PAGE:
Most of you have said you want to get into this industry. I want that for you. Not just saying that. I actually do.
So please consider -- This is an incredibly competitive industry. It's not like law, where getting your J.D. and working reasonably hard means you're almost guaranteed to make at least low six figures the rest of your life. Nope. Not like that at all.
In this industry, the vast majority of the incredibly talented people who try to get in ... will not get in. Despite years of trying. I could bore you with stories of my incredibly talented writer friends who've worked for years and years and who would give their left leg to sell just 1 script or get on a TV staff for just 1 season (let alone for season after season, a very hard feat to achieve). You get the idea. So keep this in mind.
3. We're still working on the basics. The fundamentals. Yes, the way to score in TV is to write an original spec pilot, but so far nobody in the class appears ready to do that. Which is no slight to you. Very few writers are. Getting to that point takes a long time.
Keep in mind -- creators of TV series are almost always writers who have worked in TV for years. That's how it works -- you have to write other people's characters for a long time before you get to write your own. There's 5 or more staff jobs for every series "creator" job. So when you want to break into TV writing, you'll write original spec pilots -- to be read by agents, producers and other writers. And if they LOVE your work, you may have a shot at a staff job ... writing other people's characters. That's why writing Mod Fam helps you. You learn by mimicking the voices, strategies and structures of more experienced writers. If you can't, there's no point writing your own original material. Really.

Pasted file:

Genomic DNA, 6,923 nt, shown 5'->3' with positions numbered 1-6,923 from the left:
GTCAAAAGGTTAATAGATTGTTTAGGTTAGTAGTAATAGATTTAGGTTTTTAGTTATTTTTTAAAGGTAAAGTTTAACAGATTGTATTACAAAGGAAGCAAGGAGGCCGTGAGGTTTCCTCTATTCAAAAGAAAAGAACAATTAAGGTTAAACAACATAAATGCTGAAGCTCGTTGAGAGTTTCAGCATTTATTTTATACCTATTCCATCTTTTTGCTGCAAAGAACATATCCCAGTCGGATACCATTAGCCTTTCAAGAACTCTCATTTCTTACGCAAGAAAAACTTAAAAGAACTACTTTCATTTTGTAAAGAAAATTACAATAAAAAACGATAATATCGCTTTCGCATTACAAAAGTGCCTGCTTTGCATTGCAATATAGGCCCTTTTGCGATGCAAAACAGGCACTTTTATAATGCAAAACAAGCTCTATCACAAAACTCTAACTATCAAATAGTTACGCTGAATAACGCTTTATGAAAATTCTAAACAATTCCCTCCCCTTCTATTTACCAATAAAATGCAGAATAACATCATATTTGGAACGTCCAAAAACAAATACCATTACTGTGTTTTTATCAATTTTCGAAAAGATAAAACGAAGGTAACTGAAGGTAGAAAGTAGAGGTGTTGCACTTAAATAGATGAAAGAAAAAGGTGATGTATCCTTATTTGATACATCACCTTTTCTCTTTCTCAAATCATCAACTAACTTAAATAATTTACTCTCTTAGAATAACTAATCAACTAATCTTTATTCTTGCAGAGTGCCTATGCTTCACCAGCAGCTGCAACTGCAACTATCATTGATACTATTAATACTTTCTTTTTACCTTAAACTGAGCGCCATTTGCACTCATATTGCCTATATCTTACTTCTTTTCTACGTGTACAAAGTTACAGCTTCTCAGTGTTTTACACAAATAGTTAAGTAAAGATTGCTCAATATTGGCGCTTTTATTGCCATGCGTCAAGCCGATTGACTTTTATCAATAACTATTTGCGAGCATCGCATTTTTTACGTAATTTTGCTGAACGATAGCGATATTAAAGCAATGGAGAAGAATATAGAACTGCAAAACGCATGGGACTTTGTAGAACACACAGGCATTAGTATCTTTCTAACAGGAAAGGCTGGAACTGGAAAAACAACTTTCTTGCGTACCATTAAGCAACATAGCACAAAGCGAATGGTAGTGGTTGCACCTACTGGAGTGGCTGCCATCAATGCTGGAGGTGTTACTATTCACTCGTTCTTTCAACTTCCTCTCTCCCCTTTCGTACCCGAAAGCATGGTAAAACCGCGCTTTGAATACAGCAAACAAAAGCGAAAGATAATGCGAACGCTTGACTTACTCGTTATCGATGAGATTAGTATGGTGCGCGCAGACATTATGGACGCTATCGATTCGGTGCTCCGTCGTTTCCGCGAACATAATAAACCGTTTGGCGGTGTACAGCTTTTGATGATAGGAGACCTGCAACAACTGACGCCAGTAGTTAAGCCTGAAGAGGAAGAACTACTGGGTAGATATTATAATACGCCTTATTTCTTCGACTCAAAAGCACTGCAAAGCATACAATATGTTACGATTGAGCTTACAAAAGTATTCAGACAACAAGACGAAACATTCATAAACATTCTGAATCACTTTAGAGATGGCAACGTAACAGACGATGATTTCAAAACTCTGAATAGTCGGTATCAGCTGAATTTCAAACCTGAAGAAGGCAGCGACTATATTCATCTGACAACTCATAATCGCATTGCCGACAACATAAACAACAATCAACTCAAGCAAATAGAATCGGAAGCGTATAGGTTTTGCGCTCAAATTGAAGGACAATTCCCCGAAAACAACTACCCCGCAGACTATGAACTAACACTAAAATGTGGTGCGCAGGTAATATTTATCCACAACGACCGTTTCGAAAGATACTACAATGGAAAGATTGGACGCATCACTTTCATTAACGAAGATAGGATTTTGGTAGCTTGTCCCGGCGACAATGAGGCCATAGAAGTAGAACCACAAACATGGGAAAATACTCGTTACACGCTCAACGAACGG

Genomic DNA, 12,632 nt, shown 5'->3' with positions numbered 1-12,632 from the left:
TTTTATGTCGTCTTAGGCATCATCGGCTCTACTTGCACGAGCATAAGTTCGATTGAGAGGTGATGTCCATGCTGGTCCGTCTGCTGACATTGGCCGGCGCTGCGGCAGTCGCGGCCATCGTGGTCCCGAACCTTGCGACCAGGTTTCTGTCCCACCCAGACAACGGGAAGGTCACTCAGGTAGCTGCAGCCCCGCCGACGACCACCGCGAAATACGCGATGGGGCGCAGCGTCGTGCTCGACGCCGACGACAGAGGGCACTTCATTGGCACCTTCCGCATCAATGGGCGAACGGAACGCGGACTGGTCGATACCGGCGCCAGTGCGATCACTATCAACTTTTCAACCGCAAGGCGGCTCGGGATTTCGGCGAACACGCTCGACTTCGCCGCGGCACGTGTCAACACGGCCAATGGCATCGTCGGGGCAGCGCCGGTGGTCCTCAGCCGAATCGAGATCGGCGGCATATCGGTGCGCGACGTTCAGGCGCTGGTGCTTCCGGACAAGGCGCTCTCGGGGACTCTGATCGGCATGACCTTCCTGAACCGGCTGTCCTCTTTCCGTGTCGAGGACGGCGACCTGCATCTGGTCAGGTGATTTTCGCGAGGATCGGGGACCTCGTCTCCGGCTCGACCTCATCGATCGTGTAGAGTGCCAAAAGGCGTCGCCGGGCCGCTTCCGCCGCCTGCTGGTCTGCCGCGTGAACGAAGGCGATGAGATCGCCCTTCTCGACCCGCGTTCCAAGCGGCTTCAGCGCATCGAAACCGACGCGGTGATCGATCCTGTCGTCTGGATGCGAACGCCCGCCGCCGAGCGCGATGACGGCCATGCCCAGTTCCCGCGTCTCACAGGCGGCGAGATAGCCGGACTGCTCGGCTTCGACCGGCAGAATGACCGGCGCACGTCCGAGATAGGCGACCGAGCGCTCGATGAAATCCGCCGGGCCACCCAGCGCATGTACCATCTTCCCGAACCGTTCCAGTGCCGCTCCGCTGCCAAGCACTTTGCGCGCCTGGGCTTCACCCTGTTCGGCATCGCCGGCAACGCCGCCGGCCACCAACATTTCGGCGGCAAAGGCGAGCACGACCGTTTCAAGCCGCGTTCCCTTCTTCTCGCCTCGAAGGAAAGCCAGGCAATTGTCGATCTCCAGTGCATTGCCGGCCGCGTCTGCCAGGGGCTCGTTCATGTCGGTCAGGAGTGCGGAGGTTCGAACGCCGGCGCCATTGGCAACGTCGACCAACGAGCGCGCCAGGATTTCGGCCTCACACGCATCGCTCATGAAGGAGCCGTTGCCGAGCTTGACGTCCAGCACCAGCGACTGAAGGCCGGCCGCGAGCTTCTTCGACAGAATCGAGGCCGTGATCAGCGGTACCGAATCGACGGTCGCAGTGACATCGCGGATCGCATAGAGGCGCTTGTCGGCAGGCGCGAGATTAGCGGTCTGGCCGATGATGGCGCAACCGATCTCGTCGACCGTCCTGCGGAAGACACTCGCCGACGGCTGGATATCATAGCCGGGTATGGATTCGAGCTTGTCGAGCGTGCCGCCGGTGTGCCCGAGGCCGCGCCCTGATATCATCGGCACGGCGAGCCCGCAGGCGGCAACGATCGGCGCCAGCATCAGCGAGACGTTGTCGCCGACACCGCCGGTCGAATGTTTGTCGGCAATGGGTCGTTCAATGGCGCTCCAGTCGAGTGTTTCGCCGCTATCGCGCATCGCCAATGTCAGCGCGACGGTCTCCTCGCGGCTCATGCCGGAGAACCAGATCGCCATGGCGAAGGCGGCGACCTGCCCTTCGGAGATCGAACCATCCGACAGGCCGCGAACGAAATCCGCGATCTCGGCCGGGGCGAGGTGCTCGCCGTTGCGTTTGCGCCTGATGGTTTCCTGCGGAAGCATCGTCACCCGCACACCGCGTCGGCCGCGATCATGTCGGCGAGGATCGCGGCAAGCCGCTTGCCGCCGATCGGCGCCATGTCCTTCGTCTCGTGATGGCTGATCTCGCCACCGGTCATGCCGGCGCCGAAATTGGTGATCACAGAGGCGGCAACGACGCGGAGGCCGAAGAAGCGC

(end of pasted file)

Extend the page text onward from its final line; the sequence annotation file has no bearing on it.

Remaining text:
4. This class is held in NYC. And last I checked, NYC is actually not located within Los Angeles.
It's sometimes hard to contextualize the experience of trying to break into the entertainment industry for students here in NY. If you were taking the same class in L.A., you'd probably be writing in coffee shops where EVERYBODY is writing TV scripts, hoping to break in. Many of your friends would be writing TV scripts, hoping to break in. You might even be living in a part of town where TV writers make up a large portion of the population. I'm talking about writers and aspiring writers of all ages. Writers who worked on a show in their 30's, then didn't work for ten years, and are now trying to break back in. Writers who have great connections and great scripts and have been on the verge of breaking in for years. Writers who are represented by major talent agents and are, still, not working.
In other words -- there would be more and better competition all around you. And you would probably have a more intense sense of urgency. Which is what you need to break in. A sense of urgency that you can sustain for years.
I'm not saying this to push you to move to LA. I'm saying this so you know why I run the class this way. I do it out of love.